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I'm a big Dan Simmons fan, though admittedly more a fan of his horror than his award winning science fiction (I'm talking about you, Hyperion). His new book Drood seems like a horror novel, with Charles Dickens and his sidekick, novelist Wilkie Collins, searching London for a disfigured criminal mastermind with supernatural powers. Told in first person by Wilkie, it quickly becomes clear that opium addiction leaves him a particularly unreliable narrator, though to what extent it remains unclear. There are some genuine jumps and starts, some fascinating revelations and intriguing developments, but this massive book ultimately devotes many more pages to Simmons' scholarly research on Dickens than it does on moving the story along. Ultimately, there are so many great plot threads that were simply cast aside and never revisited, and so many others that were never explained to any reasonable satisfaction, I've got to give Drood a bitter thumbs down. Not only did it fail to satisfy like I've come to expect from Simmons, it left me with the sense that he had wasted my time with a very, very long shaggy dog story. If Simmons feels, like Stephen King so often apparently does, that he needs to write a serious piece of fiction that's lighter on the monsters, I would urge them both to resist the temptation.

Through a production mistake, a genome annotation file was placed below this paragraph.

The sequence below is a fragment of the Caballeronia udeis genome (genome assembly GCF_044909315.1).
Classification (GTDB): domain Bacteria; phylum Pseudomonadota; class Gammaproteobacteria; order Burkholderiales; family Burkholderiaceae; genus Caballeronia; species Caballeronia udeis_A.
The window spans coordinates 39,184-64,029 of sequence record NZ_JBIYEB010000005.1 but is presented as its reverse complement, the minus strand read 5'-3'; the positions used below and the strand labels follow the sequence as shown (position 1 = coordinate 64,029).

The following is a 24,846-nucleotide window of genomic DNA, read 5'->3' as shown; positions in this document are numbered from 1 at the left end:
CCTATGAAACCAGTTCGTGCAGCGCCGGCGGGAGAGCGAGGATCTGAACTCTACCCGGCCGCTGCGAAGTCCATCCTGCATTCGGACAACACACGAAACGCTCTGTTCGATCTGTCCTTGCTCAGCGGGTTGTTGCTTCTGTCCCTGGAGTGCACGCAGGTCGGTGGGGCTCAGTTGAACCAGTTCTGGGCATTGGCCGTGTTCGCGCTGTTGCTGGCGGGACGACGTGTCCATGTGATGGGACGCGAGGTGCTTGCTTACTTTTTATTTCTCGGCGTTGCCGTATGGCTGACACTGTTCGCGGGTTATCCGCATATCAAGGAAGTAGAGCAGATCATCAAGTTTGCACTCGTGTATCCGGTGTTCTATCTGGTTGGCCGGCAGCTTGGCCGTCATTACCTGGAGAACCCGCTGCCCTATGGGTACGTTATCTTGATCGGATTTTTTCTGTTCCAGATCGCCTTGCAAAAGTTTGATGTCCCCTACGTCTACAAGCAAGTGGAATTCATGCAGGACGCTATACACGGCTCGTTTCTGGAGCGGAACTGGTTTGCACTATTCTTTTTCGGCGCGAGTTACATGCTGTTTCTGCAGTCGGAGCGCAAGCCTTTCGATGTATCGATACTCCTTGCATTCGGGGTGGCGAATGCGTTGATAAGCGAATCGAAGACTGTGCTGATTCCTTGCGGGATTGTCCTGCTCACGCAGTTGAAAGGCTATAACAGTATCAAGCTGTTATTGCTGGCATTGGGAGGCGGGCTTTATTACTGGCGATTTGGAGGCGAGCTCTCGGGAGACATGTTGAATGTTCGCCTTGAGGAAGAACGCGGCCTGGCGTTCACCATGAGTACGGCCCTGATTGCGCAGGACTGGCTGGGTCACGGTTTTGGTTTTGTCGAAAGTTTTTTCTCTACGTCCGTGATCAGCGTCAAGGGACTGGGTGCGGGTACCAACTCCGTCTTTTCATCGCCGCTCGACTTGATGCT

I never thought I would learn so much about Keats. He's not nearly as cool as Simmons lead me to believe. But the Shrike was fucking awesome!
in the Priest's tale. That was the high point.
Off to see the wizard was the low point.